Stepping into the apartment, the eye is immediately drawn to the exposed red brick of the kitchen wall, and a sleek breakfast counter fronted by three steel-and-wood bar stools.
Aside from being a perfect perch from which one can enjoy a freshly brewed cup of coffee (they own not one but two coffee machines), it’s also where the kids play mobile games or do homework.
Black countertops, clean-lined bottom-hung cabinets in medium-toned wood laminate, and sleek black-and-stainless steel appliances, industrial-looking hardware and a retro laundry-style porcelain sink give the kitchen a timeless, utilitarian feel.
Vibrant pops of orange from cast iron pots and silicone cooking utensils liven up the place, while potted plants, and a pale grey Oriental rug underfoot soften things up.
A glassed-in half-height wall was built to create a separate laundry/store area without blocking off light or air circulation.
On the other side of the kitchen, a black dining table, with matching leather-upholstered dining chairs, provides a setting for family meals.
The living area, demarcated by a feature wall in exposed grey brick, is furnished with two generously-sized Chesterfield sofas in tan PVC leather, while the remaining furniture pieces – the coffee tables, TV console and display cabinet – are in matching wood and black metal. As in the kitchen, potted plants and Oriental rugs are used to bring a touch of softness and colour to the space.
Right behind the sofa, and next to the library, is a rectangular table which seats six.
“This is my favourite place of the house. This is where I play board games with my family and friends,” said Kamal, a technical officer at a utilities company, who enjoys sci-fi, fantasy and war-themed tabletop miniature games such as Warhammer and DreadBall.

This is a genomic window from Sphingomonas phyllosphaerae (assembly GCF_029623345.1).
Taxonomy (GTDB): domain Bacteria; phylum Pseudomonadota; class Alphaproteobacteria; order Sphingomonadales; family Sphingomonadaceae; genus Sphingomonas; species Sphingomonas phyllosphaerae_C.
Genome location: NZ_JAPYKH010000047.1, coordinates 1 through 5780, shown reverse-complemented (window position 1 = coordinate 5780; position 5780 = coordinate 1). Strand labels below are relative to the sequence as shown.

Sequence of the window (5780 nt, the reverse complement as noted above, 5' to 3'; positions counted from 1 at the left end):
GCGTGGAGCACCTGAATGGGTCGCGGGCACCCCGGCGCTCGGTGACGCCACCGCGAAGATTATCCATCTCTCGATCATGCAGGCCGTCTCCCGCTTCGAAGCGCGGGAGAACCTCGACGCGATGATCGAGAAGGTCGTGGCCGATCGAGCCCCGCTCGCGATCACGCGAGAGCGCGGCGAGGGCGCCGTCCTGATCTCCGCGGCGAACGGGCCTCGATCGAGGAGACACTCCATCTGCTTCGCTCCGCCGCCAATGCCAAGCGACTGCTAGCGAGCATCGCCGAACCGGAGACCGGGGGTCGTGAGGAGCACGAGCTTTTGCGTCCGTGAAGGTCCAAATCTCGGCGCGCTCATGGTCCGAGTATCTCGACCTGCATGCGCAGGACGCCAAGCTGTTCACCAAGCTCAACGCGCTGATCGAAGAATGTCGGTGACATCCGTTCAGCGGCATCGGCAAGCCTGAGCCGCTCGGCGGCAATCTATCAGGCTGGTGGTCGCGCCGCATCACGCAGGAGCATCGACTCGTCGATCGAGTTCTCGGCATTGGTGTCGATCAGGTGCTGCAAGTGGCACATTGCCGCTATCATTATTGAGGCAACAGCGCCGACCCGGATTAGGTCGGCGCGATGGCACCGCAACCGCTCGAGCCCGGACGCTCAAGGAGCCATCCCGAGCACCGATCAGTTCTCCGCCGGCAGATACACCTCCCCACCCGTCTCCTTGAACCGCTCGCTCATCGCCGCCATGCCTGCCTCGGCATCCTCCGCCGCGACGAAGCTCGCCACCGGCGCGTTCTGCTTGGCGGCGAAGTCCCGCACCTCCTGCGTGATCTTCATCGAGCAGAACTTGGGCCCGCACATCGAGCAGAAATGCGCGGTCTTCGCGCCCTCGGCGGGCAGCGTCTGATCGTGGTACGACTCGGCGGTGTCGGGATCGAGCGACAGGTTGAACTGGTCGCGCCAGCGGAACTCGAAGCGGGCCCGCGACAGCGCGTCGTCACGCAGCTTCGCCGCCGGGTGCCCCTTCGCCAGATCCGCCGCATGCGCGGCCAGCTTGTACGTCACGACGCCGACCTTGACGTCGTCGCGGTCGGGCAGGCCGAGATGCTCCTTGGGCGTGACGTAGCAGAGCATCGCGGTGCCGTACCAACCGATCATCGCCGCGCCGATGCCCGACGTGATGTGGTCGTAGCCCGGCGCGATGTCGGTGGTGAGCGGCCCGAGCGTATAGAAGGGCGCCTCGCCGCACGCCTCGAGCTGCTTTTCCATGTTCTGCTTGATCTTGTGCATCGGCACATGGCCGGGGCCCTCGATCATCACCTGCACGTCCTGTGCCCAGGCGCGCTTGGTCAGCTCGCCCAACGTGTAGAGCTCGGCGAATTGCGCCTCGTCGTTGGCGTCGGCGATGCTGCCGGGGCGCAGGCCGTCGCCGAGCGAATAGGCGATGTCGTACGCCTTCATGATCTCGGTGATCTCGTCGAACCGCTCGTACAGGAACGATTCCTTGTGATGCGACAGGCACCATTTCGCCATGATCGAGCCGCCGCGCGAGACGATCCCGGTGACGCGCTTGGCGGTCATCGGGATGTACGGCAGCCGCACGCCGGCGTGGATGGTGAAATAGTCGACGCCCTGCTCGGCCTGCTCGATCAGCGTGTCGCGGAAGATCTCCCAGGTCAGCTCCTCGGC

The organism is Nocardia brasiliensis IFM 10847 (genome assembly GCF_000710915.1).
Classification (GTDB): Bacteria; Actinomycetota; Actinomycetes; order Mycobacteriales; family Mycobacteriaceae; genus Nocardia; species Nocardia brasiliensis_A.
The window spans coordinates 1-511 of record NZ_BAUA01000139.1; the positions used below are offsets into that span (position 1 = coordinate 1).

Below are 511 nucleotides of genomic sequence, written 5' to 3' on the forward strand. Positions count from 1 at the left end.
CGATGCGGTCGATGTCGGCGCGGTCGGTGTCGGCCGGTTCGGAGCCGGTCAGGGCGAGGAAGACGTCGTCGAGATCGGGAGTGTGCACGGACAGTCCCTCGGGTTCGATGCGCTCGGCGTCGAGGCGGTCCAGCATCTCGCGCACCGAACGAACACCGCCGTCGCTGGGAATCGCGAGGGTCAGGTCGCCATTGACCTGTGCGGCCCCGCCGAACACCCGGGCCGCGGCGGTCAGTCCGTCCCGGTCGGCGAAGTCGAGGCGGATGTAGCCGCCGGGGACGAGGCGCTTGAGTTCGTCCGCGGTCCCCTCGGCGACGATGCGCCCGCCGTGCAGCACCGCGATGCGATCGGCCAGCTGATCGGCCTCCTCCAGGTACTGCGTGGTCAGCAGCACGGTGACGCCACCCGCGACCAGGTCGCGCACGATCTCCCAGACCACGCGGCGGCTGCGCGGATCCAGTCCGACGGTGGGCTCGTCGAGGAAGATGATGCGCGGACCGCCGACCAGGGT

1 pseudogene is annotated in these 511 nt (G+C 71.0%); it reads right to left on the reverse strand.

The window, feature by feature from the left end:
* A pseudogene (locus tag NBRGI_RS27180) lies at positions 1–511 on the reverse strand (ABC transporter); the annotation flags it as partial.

Sri added: “This is where the whole family congregates together. That’s where our family time is. Even though we might be doing different things at the same time, everyone is somewhat bonded invisibly.”
She even managed to find a use for the awkward half-height space under the staircase – by adding a rug, it became a cosy reading nook and play area for her son Kazril and his friends, when they have guests over.
Meanwhile, the staircase leads upstairs to three bedrooms. Kazril’s bedroom was made a little smaller by moving a wall inwards, in order to create space at the landing for an external shared sink outside the common bathroom, thus alleviating rush hour “traffic jams”.
Colourful hexagonal tiles in a mix of different patterns add an element of fun to the common bathroom.
Ayumi and Tiara’s shared bedroom is simply furnished with two identical retro-style beds with black curlicued metal frames that channel industrial-chic yet feminine vibes.
As for the master bedroom, a custom-built wardrobe divides the room into two sections: A narrow alleyway which serves as a walk-in-wardrobe and dressing area, with a small, minimalist sleeping area on the other side.
“We want a place to just chill and we realised that when we have this home, we spend less time at cafes that we used to haunt, because whatever in those cafes, we have here,” Sri concluded.